Placentia-Yorba Linda Unified Quits California School Boards Association Over Costs, Values

Placentia-Yorba Linda Unified Quits California School Boards Association Over Costs, Values

Placentia-Yorba Linda Unified School District Building in Placentia, Calif., in a screenshot image. (Google Maps/Screenshot via The Epoch Times)

Micaela Ricaforte

Micaela Ricaforte


Updated: 12/30/2023

The Placentia-Yorba Linda Unified School District is leaving the California School Boards Association, a statewide nonprofit organization that provides training, advocacy, and policy analysis for its members.
The district’s board majority voted to leave the organization on Aug. 8, making it the only school board in Orange County who will not be a member of the association.
The organization has a membership of nearly 1,000 educational agencies statewide, provides policy resources and training to members, and represents the statewide interests of public education through legal, political legislative, community, and media advocacy, according to the organization’s website.
The district pays between $21,000 and $26,000 per year to be a part of the association, according to district documents.
Ahead of the vote, Alex Cherniss, who became superintendent of the district in May, said he believed the fee was too high.
“Unfortunately, 99.9 percent of districts do not question the cost and value of [the organization], and simply rubber stamp this membership. That is just wrong,” Mr. Cherniss said. “As superintendent, I have already asked staff to evaluate the cost, purpose, and effectiveness of all organizational memberships, professional development opportunities, conferences, [and any others].”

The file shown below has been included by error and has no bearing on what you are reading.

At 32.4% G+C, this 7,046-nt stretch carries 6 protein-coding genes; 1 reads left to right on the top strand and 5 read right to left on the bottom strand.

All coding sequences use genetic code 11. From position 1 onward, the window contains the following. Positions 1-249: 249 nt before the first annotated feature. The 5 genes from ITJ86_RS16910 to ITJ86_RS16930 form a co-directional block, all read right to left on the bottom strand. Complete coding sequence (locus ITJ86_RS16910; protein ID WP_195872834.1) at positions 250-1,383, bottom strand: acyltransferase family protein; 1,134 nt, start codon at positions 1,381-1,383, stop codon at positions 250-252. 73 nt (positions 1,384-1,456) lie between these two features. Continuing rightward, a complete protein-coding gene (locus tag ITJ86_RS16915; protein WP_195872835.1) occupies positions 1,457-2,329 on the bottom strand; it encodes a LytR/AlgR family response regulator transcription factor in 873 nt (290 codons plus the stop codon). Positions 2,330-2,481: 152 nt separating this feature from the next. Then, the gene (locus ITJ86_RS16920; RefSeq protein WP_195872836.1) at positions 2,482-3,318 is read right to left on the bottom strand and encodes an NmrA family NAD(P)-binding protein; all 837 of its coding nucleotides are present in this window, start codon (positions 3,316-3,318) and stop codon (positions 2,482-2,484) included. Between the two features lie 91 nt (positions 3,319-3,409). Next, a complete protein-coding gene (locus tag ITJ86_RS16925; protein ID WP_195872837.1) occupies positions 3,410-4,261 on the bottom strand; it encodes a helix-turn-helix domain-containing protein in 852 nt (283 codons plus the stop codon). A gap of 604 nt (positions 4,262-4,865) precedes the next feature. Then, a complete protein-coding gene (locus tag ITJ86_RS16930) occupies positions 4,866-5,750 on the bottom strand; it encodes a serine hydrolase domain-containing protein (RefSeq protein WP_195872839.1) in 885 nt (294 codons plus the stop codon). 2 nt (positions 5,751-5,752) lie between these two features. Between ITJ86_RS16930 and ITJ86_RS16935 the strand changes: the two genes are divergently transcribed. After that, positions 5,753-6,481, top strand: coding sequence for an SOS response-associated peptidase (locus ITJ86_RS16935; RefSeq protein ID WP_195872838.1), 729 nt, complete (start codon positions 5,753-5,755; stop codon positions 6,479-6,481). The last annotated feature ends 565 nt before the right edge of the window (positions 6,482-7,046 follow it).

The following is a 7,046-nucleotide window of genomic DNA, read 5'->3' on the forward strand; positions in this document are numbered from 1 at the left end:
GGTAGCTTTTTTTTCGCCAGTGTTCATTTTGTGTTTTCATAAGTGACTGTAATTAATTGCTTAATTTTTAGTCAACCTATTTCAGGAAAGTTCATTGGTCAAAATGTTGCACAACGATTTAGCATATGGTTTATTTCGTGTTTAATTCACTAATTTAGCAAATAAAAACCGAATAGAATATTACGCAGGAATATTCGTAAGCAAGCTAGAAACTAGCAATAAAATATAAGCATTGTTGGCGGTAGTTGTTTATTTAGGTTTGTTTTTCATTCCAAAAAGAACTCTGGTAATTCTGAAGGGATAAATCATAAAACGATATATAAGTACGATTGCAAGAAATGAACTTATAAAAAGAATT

Trustee Todd Frazier agreed, saying he thought many of the organization’s membership benefits were things that the board could manage on its own.
“Most of the things that are provided by [the organization] we can handle ourselves as far as updates and all those things,” Mr. Frazier said. “Also, there’s a lot of different places you can get information these days, and it probably used to be [that the organization] was the only place to get that training and education.”
However, Trustee Carrie Buck supported keeping the district’s membership, saying she thought that the training was “incredibly valuable.”
“[The training] gives you a good foundation of what school districts really do,” she said, adding that she thought it was important to participate and have the district’s voices heard on education issues in the state Legislature.
Ms. Buck also raised concerns that the board would no longer have access to the various education policies that the organization develops for its member districts to use.
Trustee Leandra Blades, however, replied that she felt the organization’s developed policies are “unnecessary” because the district’s own administrators are “smart people and fully capable of writing our own policy.”
Ms. Blades went on to call the group a “lobbyist” organization that did not stand for the board majority’s values.
“[The organization] has lobbied against what parents want,” Ms. Blades said. “From what I have read, our membership fees will go against a certain political party and disparage a political party. We should be making sure everything is for the kids and keeping politics out of it.”
The California School Boards Association was not immediately available for comment.
Micaela Ricaforte

Micaela Ricaforte


Micaela Ricaforte covers education in Southern California for The Epoch Times. In addition to writing, she is passionate about music, books, and coffee.

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